Academic freedom isn’t the kind of subject that comes up very often in the UK. I would say it’s benign neglect, but actually it’s just neglect: no-one really seemed to fight that fight and so things just trundled on. We’d watch events in Turkey, Hungary or the US, sigh or tut and then get on with things here, where nothing really changes.
As such, the past week has been a bit of a wake-up call.
The short version runs like this. A Conservative MP, part of the Whip’s office, wrote a couple of weeks ago to all university vice-chancellors, asking for a list of names of ‘professors working on European affairs, with particular reference to Brexit’. He also asked for links to syllabuses and to any online teaching materials.
About a week later this broke in public, with VCs accusing the MP of ‘mcCarthyism’ and ‘witch-hunts’: his own unwillingness to speak publicly about his intentions for this material only gave further to people’s suspicions.
As much as the government disowned the MP’s actions, the response from academic quarters gave a perfect opportunity for sections of the press to lay into the ‘liberal brain-washing’ that apparently goes on in universities: I’ll pass on linking to such pieces, but if you want to find them, then I’d look in the right-wing press.
At the root of this is a basic talking at cross-purposes. Universities (and academics) feel very concerned these days about their position: their general situation is ever more precarious, be that in terms of students, funding, research or the role they play in society. In their eyes, this all looked like an attack on their core values. I’ll put my hand up on this too: I’m not normally one to sign public statements, but I did so as Treasurer of UACES, an association that was very much in the front line of all this.
But from the perspective of those making the charges, the aim is not academic freedom per se, but rather an opportunity to further weaken the position of universities at a time when they seem to be rather unhelpful in their instance on evidence-led debate and discussion, rather than just taking what we might call here a party line.
Brexit is foremost in those issues, but across a whole range of societal questions, universities have been in the habit of speaking truth to power and – worse still – of encouraging students to think for themselves. Speaking personally, I love having different views in my classes, because it forces everyone to reflect more on why they think what they do, rather than just it being there.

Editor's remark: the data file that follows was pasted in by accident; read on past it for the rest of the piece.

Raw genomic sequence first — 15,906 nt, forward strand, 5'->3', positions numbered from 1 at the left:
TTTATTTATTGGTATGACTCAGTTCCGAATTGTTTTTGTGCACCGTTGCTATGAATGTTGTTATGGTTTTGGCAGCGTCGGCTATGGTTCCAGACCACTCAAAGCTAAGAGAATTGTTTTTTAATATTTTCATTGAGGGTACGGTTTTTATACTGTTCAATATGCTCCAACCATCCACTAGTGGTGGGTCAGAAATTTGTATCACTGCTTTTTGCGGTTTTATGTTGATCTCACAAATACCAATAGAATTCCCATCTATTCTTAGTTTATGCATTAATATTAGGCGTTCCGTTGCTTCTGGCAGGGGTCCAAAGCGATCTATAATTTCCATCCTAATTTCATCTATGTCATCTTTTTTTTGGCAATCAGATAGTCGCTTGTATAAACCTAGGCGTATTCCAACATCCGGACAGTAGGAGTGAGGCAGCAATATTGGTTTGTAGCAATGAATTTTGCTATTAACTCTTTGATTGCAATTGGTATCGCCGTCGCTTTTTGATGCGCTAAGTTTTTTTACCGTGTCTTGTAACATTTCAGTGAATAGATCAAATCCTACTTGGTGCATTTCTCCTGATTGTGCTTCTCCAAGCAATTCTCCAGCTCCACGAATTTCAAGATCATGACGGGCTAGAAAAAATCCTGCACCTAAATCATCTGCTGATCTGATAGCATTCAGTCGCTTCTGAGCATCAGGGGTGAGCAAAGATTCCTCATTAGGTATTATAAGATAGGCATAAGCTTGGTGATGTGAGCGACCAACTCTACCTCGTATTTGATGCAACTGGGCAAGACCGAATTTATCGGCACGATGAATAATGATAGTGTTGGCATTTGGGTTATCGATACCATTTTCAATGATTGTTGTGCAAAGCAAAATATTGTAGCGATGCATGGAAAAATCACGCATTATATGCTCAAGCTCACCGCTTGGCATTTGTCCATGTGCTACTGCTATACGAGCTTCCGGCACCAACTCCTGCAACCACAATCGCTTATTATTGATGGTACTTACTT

Unfortunately, it’s all too easy for those kinds of values to tip into – or to be taken as – defensiveness and tantrums, as if academics think of themselves as somehow better than the rest of society. I didn’t actually see the form of words ‘if you have nothing to hide, then you have nothing to fear’ this past week, but I feel as though that has been the undertone.
The basic problem here is trust, or rather its absence. The past couple of years have seen some very divisive debates in British politics and suspicions run rife. This bothers me for a whole range of reasons, which I hope will be obvious, but perhaps the main one is that in an environment like this, the normal checks and balances on public debate get ever weaker.
The difficulty of not wrestling pigs* is that one runs the risk of seeming aloof and disconnected. The answer then has to be that while we should stick to our fundamental academic values – evidence, openness, reflection – we should also redouble our efforts to take our work out to the world. Too often, we see the academic community as everyone we need to talk to about what we do. We need to get out more.
Of course, if you’re reading this then you’re already part of the way there: you’re interested in teaching, and what’s more teaching that’s focused on students, so precisely the kinds of things that are being talked about. But there’s a world beyond the classroom, a world that we can offer something to. As I noted in a very different context recently, if you don’t make an image of yourself, then others will do it for you.
One final thought on all this: it’s important to retain a sense of perspective in all this. Compared to the assaults on colleagues in other countries, this is minor. That’s doesn’t mean it doesn’t matter, but it should highlight the need to assert ourselves now and to make the case for the value of what we do and what we contribute to society.
I can’t even convince my students to double-space their essays, I doubt I have any influence on how they vote in referendums.
— Dr Charlotte Lydia Riley (@lottelydia) October 26, 2017
- As the saying goes, they like it and you’ll get covered in mud.